Kaftan puts together the tragic pieces of Guzide's life story; and ultimately, her quest leads her to a meeting with one of the men she suspects of murdering her aunt.
Alongside the main story runs a sub-text, in which Kaftan discovers a world out of time, in which arranged marriages, blood feuds and honor killings are still a part of life. It is a place where men rule, and where a young groom's sister can be given away in payment to the family of his bride as if she were a head of cattle. A place where young girls drop out of school to look after their siblings and young women continue to pay a price with their life for making the choices their contemporaries in other parts of world take for granted.
Making the documentary was not simple. Apart from the woeful lack of information, Kaftan was also apprehensive about her security as well as that of her crew. The fact that Kurdish rebels are engaged in a separatist war exacerbated their concerns. "I was scared I would be killed or my crew would be hurt. But it is the first step that is the most important. Until you take that step you have anxiety, fear and uncertainty but once you do, a whole new world opens up. The Kurdish people were so amazingly open and helpful."
Kaftan says her desire to make a film was also spurred by the need to know the truth. "My investigation and truth overlapped. I looked up to Guzide as a role model even though society tried to erase her from history. In a way, it is my revenge on the people who killed her..."
The first girl in her father's family to receive a university education, Kaftan is amazed that the very steps she takes with so much ease cost her female ancestors their lives. "I feel I owe something to these women. My work is a way of empowering myself and hoping it will touch other lives," she says. Kaftan was born in Turkey; and she graduated in philosophy at the Bogazici University in Istanbul, and then completed her Master's in film at York University in Toronto. Her first documentary, 'Faultlines', which investigates the aftermath of the earthquake that hit Turkey in 1999, won the Best Short Film and the Jury Prize at the Planet Indie Film Festival in Toronto.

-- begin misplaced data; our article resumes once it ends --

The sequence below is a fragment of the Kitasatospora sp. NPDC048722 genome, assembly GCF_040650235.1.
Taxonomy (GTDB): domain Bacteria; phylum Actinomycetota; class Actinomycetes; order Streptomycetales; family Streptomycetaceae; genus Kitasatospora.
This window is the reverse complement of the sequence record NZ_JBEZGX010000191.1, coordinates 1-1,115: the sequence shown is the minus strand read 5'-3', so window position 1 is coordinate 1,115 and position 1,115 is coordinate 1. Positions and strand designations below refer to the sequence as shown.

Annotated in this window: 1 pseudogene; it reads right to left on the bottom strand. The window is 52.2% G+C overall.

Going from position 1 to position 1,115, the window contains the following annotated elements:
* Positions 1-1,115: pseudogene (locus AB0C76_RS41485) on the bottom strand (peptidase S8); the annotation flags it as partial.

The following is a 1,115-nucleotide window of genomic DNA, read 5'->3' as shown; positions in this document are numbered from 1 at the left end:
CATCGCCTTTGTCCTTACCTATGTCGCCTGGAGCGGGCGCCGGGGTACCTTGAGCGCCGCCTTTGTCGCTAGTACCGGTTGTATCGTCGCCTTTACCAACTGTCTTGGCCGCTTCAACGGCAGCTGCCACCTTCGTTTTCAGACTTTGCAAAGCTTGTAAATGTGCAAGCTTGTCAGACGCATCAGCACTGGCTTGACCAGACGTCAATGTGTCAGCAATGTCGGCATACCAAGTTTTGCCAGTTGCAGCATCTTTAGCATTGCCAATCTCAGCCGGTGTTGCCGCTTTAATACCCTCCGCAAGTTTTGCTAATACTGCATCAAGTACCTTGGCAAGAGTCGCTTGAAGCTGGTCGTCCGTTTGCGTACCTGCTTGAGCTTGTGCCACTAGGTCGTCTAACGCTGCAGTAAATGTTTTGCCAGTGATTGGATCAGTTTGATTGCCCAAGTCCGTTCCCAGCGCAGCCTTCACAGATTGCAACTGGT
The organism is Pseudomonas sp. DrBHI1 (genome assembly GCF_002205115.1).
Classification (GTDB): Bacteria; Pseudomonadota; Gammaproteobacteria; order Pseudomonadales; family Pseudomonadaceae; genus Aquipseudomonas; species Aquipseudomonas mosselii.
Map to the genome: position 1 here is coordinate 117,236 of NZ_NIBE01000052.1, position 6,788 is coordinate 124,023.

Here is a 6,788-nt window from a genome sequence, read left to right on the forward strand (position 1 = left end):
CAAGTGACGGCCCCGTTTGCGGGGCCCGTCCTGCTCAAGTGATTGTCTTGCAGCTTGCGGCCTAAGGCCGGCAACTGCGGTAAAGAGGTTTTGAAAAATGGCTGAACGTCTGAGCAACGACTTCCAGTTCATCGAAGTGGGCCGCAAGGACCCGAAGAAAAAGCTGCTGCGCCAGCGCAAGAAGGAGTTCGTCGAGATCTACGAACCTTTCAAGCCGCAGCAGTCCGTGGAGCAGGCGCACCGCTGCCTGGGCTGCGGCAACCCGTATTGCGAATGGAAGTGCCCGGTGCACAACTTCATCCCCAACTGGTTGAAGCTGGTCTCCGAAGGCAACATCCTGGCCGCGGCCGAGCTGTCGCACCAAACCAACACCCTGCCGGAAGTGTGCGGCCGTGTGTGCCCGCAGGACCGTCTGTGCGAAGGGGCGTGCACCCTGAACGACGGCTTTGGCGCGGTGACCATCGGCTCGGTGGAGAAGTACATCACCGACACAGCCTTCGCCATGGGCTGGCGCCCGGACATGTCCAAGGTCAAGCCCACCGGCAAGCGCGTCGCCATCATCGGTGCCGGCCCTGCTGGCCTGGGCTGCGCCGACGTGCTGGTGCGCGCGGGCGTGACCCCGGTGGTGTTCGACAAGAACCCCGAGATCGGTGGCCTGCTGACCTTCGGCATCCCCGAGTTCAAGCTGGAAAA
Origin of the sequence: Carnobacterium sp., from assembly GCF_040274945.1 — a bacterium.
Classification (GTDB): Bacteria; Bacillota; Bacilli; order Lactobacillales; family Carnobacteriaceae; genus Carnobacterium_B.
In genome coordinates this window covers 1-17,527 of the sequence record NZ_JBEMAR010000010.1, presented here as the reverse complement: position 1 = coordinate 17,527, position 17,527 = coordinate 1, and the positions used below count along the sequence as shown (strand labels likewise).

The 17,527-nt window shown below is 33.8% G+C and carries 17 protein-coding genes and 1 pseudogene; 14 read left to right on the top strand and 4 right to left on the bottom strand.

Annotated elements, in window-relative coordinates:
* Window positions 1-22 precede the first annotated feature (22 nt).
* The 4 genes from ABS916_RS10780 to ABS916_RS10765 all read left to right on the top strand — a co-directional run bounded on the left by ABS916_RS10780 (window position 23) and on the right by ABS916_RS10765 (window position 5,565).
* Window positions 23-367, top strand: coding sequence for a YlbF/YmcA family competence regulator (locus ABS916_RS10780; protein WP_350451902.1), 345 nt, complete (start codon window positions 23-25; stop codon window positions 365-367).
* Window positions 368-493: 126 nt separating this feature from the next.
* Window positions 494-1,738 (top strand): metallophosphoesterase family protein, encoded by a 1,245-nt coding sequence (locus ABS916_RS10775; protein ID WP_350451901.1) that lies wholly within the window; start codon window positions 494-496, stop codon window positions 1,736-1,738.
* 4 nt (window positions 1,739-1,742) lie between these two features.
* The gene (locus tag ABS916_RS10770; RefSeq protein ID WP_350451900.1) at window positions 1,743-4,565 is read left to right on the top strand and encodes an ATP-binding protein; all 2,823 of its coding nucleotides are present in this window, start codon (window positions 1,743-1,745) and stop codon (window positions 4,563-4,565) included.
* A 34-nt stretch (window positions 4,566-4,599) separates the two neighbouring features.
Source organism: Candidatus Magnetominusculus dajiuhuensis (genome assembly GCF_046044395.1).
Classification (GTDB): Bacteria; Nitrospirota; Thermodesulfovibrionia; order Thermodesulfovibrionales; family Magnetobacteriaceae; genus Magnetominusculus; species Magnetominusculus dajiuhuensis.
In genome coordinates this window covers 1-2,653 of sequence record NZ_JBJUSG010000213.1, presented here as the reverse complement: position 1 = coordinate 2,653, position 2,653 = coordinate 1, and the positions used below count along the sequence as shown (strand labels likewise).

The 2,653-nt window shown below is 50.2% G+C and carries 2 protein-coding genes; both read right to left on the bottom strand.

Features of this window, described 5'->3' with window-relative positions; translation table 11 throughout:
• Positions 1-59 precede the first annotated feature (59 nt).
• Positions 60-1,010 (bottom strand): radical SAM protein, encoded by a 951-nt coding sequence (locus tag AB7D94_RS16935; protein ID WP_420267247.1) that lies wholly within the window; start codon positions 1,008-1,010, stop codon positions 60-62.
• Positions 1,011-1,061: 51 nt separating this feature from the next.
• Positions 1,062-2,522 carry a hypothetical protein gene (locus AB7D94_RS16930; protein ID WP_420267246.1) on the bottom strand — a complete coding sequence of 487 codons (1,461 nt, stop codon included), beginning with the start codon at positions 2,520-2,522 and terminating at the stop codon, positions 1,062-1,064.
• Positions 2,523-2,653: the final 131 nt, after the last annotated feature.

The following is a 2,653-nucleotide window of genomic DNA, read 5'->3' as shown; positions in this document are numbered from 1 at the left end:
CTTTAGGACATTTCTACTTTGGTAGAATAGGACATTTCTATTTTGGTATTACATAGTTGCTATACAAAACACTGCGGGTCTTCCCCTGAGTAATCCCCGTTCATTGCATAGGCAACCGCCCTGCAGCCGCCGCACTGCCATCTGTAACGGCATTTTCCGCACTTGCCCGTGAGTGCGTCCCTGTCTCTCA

The selection of 'Vendetta Song' at Hot Docs "thrilled" her. "Hot Docs is very selective about the documentaries it chooses. It receives hundreds of films from around the world. The recognition is fabulous." Winning an award has been the icing on the cake.
The Montreal-based filmmaker whose name means "action" has been active in the women's movement in Turkey. She now divides her time between Turkey and Canada. Currently, Kaftan is co-directing a film about Montreal's non-status Algerians for T'l'-Qu'bec. She has also contributed to several Canadian documentaries on social and political issues, including immigration, women's rights, mental illness and culture shock.
Kaftan intends to make feature films in the future, and she is working on a few ideas. "They (her ideas) are incomplete souls wandering around me," she quips, "every film is like a lover...it is hard to take more than one at a time."